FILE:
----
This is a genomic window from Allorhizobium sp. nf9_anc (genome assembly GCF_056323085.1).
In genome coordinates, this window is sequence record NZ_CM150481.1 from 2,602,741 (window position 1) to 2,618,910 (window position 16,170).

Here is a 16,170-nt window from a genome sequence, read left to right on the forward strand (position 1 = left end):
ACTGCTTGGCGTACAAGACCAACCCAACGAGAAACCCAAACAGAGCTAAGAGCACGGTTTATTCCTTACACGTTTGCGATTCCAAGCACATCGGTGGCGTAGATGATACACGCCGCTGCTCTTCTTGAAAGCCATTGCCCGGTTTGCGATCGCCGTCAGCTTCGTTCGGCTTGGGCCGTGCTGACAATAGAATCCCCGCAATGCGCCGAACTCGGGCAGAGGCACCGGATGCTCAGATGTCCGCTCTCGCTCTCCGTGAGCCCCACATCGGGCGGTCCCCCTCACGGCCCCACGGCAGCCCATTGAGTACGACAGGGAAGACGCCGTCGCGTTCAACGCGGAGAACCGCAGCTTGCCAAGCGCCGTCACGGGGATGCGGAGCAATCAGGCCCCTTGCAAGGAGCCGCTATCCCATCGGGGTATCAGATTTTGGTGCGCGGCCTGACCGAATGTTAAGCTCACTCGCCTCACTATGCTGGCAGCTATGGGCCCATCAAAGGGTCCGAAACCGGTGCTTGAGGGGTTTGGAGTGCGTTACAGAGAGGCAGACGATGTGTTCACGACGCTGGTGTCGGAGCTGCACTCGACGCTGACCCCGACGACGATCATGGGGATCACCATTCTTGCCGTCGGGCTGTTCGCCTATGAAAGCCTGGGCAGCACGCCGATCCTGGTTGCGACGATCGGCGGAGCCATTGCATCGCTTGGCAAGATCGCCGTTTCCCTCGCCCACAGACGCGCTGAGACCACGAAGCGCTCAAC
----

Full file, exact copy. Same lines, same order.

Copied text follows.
This is a genomic window from Allorhizobium sp. nf9_anc (genome assembly GCF_056323085.1).
In genome coordinates, this window is sequence record NZ_CM150481.1 from 2,602,741 (window position 1) to 2,618,910 (window position 16,170).

Here is a 16,170-nt window from a genome sequence, read left to right on the forward strand (position 1 = left end):
ACTGCTTGGCGTACAAGACCAACCCAACGAGAAACCCAAACAGAGCTAAGAGCACGGTTTATTCCTTACACGTTTGCGATTCCAAGCACATCGGTGGCGTAGATGATACACGCCGCTGCTCTTCTTGAAAGCCATTGCCCGGTTTGCGATCGCCGTCAGCTTCGTTCGGCTTGGGCCGTGCTGACAATAGAATCCCCGCAATGCGCCGAACTCGGGCAGAGGCACCGGATGCTCAGATGTCCGCTCTCGCTCTCCGTGAGCCCCACATCGGGCGGTCCCCCTCACGGCCCCACGGCAGCCCATTGAGTACGACAGGGAAGACGCCGTCGCGTTCAACGCGGAGAACCGCAGCTTGCCAAGCGCCGTCACGGGGATGCGGAGCAATCAGGCCCCTTGCAAGGAGCCGCTATCCCATCGGGGTATCAGATTTTGGTGCGCGGCCTGACCGAATGTTAAGCTCACTCGCCTCACTATGCTGGCAGCTATGGGCCCATCAAAGGGTCCGAAACCGGTGCTTGAGGGGTTTGGAGTGCGTTACAGAGAGGCAGACGATGTGTTCACGACGCTGGTGTCGGAGCTGCACTCGACGCTGACCCCGACGACGATCATGGGGATCACCATTCTTGCCGTCGGGCTGTTCGCCTATGAAAGCCTGGGCAGCACGCCGATCCTGGTTGCGACGATCGGCGGAGCCATTGCATCGCTTGGCAAGATCGCCGTTTCCCTCGCCCACAGACGCGCTGAGACCACGAAGCGCTCAAC